Shhhhh Don't Tell Anyone, but...



Motherhood has opened an entirely new door of gossip potential. In the past gossip centered around romantic entanglements, drunken escapades and career scandal, now gossip has even more fuel. There are people's homes to critique, husbands to speculate about, parenting styles to criticize and even children to whisper about.

And really, I thought gossiping was reserved for the sorority house and maybe, when I was 80, the retirement village.

For better or worse, most of us do it. We gossip. We listen to gossip. We read gossip. We pass tiny little judgments that spiral into enormously malicious spoken words. 

We pass tiny little judgments that spiral into enormously malicious spoken words.

Maybe we think we are just venting. But we all know it takes one little nugget of not-so-nice-knowledge to destroy a reputation or a friendship.

I am certainly not innocent. I am completely guilty of gossiping, but I like to believe in my heart that I vent or I share information that does not hurt anyone or harm anyone or have any meaning. 

Of course, I am fooling myself. 

Even when we just read a story about Brad Pitt in US Weekly and then forward the story to a friend, we are harming someone. We are passing along something that is absolutely none of our business and spreading the bad words along, encouraging the conversation about something that does not matter at all.

Or when we decide someone has slighted us and we decide to take our case to the streets. We tell our friend that Sally-Jo is a snob and then well, Sally-Jo, becomes a snob in the minds of everyone who hears it. 

And then did I mention that our children are watching all of this. Listening to every word, working out in their minds how gossip can be social gold.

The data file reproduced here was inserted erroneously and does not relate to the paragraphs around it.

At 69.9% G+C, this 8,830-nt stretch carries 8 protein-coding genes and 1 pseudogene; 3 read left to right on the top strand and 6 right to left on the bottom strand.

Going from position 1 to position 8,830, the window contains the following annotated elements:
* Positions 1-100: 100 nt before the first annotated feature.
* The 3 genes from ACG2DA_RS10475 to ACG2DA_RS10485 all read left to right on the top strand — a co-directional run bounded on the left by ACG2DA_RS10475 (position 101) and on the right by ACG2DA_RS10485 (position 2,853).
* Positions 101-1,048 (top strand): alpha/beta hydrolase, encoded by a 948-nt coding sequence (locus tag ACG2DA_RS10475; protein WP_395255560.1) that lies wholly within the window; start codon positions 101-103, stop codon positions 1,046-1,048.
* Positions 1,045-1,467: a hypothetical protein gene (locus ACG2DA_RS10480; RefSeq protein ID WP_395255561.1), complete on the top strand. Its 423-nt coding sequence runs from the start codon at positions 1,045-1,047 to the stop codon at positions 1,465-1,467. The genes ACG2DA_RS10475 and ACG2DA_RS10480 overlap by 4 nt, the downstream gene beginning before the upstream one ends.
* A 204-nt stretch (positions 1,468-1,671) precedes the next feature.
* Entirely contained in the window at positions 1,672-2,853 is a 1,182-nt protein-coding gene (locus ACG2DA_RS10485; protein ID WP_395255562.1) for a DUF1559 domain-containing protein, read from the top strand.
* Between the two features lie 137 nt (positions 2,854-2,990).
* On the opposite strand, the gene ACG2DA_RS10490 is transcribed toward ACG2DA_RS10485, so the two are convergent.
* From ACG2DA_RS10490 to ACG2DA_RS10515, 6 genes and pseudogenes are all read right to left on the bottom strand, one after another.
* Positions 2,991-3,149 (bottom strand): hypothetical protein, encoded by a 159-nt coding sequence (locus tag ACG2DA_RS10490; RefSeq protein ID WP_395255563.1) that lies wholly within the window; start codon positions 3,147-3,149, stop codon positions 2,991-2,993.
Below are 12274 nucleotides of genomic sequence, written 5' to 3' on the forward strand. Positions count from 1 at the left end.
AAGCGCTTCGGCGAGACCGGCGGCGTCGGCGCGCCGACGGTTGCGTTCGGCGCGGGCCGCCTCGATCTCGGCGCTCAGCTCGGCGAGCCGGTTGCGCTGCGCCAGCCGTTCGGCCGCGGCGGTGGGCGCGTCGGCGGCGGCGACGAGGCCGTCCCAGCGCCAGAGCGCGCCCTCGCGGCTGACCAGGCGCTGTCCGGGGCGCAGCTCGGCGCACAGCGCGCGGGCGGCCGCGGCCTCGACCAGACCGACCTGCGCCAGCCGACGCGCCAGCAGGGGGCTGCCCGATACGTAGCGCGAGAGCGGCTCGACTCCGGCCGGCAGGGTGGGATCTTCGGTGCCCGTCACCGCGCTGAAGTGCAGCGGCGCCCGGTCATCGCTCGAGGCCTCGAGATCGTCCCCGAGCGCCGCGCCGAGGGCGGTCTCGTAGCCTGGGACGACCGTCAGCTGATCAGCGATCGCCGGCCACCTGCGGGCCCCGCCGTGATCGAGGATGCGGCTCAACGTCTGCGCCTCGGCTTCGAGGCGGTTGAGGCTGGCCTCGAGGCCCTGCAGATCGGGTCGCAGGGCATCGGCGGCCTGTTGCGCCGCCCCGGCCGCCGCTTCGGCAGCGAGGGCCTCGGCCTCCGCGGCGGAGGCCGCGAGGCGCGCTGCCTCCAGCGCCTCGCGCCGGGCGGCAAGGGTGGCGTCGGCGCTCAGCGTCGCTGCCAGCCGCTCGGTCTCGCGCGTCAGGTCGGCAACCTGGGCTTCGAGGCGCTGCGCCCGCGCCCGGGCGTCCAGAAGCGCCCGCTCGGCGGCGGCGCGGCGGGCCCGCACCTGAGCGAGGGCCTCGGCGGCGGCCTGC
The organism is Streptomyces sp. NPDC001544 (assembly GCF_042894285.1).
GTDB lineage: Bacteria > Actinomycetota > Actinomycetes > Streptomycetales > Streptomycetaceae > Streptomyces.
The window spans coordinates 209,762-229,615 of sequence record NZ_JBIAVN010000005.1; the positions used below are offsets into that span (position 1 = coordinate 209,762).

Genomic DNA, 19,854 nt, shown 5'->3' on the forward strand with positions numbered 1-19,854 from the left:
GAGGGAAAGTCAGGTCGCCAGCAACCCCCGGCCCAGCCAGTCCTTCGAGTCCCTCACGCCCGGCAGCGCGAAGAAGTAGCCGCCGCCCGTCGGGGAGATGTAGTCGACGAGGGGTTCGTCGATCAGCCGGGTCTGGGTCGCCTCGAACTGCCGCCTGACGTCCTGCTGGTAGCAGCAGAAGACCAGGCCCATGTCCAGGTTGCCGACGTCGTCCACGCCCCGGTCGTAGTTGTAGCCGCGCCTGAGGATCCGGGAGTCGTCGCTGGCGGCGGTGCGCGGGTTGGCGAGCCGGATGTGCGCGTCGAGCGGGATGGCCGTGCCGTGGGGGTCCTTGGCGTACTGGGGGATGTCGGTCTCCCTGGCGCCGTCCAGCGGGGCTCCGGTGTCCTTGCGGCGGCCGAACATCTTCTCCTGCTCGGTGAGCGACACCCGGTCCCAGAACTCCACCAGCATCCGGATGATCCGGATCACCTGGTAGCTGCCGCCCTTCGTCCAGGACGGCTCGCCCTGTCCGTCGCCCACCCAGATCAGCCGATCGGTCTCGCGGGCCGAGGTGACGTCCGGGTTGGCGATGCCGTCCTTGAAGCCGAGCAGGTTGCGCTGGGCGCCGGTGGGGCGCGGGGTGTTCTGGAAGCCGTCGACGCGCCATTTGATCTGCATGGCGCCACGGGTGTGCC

We tell our friend that Sally-Jo is a snob
and then well, Sally-Jo, becomes a snob
in the minds of everyone who hears it.

It is nasty stuff this gossip. As a recovering gossip addict (who slips off the wagon from time to time), I'd like to share the lessons I have learned from Christ, yoga and motherhood. Here are my top 3.

  1. My Aunt-in-Law Lydia, put it best when she quoted Joyce Meyer: "When you have a problem, go to the Throne and not the phone." Take your judgments, your concerns, your slights to God, to Christ, to whomever your higher power is. Think before you act — then decide, do I need to share this information with anyone, ever? 
  2. Know the difference between good and bad gossip. Good gossip: Did you hear that Sally-Jo got a new job? Bad gossip: Did you hear Sally-Jo has to go back to work? In yoga, we talk about Ashimsa — non-violence. Good gossip is not violent. Bad Gossip is. 
  3. Love all. Fully and openly. My children taught me this. They could care less about the price tag of someone's car or their career. They love all;  in turn, they don't have a bad word to say.

Trish Adkins is a South Jersey mom. This post is adapted from blog, Yoke.

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